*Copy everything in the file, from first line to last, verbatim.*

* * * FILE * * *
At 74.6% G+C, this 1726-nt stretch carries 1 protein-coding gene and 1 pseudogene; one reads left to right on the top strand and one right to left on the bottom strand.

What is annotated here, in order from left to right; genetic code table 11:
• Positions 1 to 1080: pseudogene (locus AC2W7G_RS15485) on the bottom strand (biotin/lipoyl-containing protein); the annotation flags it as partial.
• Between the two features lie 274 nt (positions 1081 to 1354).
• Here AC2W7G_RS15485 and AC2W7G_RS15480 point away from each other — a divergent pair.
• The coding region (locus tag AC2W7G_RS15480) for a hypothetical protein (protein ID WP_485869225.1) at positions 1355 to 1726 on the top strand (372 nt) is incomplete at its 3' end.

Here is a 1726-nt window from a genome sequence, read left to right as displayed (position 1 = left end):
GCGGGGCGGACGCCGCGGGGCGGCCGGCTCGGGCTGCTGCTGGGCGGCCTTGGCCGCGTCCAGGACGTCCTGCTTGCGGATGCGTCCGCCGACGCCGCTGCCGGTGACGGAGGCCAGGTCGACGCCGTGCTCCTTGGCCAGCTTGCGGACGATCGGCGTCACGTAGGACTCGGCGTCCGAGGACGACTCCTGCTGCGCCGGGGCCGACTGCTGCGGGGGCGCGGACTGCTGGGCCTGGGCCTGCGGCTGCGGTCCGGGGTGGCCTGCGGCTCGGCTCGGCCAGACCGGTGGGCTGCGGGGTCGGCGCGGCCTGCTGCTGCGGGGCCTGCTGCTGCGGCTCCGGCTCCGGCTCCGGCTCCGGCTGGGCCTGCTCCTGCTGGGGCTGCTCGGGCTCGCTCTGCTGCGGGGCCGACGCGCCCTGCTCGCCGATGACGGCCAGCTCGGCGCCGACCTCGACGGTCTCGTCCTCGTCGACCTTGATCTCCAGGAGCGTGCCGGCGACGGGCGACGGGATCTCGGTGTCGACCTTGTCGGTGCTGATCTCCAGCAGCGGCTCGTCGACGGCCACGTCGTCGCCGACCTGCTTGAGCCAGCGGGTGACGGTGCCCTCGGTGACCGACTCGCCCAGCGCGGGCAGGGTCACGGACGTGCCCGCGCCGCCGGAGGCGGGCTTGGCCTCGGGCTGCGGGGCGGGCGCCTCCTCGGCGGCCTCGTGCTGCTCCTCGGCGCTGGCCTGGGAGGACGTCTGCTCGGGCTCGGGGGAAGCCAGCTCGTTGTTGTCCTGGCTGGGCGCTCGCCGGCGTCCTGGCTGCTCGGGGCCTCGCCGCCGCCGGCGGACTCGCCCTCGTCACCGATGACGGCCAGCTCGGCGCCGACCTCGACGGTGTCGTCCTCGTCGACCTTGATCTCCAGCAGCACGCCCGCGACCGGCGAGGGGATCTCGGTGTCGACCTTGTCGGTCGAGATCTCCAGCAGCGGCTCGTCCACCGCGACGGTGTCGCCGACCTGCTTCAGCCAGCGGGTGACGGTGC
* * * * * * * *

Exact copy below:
At 74.6% G+C, this 1726-nt stretch carries 1 protein-coding gene and 1 pseudogene; one reads left to right on the top strand and one right to left on the bottom strand.

What is annotated here, in order from left to right; genetic code table 11:
• Positions 1 to 1080: pseudogene (locus AC2W7G_RS15485) on the bottom strand (biotin/lipoyl-containing protein); the annotation flags it as partial.
• Between the two features lie 274 nt (positions 1081 to 1354).
• Here AC2W7G_RS15485 and AC2W7G_RS15480 point away from each other — a divergent pair.
• The coding region (locus tag AC2W7G_RS15480) for a hypothetical protein (protein ID WP_485869225.1) at positions 1355 to 1726 on the top strand (372 nt) is incomplete at its 3' end.

Here is a 1726-nt window from a genome sequence, read left to right as displayed (position 1 = left end):
GCGGGGCGGACGCCGCGGGGCGGCCGGCTCGGGCTGCTGCTGGGCGGCCTTGGCCGCGTCCAGGACGTCCTGCTTGCGGATGCGTCCGCCGACGCCGCTGCCGGTGACGGAGGCCAGGTCGACGCCGTGCTCCTTGGCCAGCTTGCGGACGATCGGCGTCACGTAGGACTCGGCGTCCGAGGACGACTCCTGCTGCGCCGGGGCCGACTGCTGCGGGGGCGCGGACTGCTGGGCCTGGGCCTGCGGCTGCGGTCCGGGGTGGCCTGCGGCTCGGCTCGGCCAGACCGGTGGGCTGCGGGGTCGGCGCGGCCTGCTGCTGCGGGGCCTGCTGCTGCGGCTCCGGCTCCGGCTCCGGCTCCGGCTGGGCCTGCTCCTGCTGGGGCTGCTCGGGCTCGCTCTGCTGCGGGGCCGACGCGCCCTGCTCGCCGATGACGGCCAGCTCGGCGCCGACCTCGACGGTCTCGTCCTCGTCGACCTTGATCTCCAGGAGCGTGCCGGCGACGGGCGACGGGATCTCGGTGTCGACCTTGTCGGTGCTGATCTCCAGCAGCGGCTCGTCGACGGCCACGTCGTCGCCGACCTGCTTGAGCCAGCGGGTGACGGTGCCCTCGGTGACCGACTCGCCCAGCGCGGGCAGGGTCACGGACGTGCCCGCGCCGCCGGAGGCGGGCTTGGCCTCGGGCTGCGGGGCGGGCGCCTCCTCGGCGGCCTCGTGCTGCTCCTCGGCGCTGGCCTGGGAGGACGTCTGCTCGGGCTCGGGGGAAGCCAGCTCGTTGTTGTCCTGGCTGGGCGCTCGCCGGCGTCCTGGCTGCTCGGGGCCTCGCCGCCGCCGGCGGACTCGCCCTCGTCACCGATGACGGCCAGCTCGGCGCCGACCTCGACGGTGTCGTCCTCGTCGACCTTGATCTCCAGCAGCACGCCCGCGACCGGCGAGGGGATCTCGGTGTCGACCTTGTCGGTCGAGATCTCCAGCAGCGGCTCGTCCACCGCGACGGTGTCGCCGACCTGCTTCAGCCAGCGGGTGACGGTGC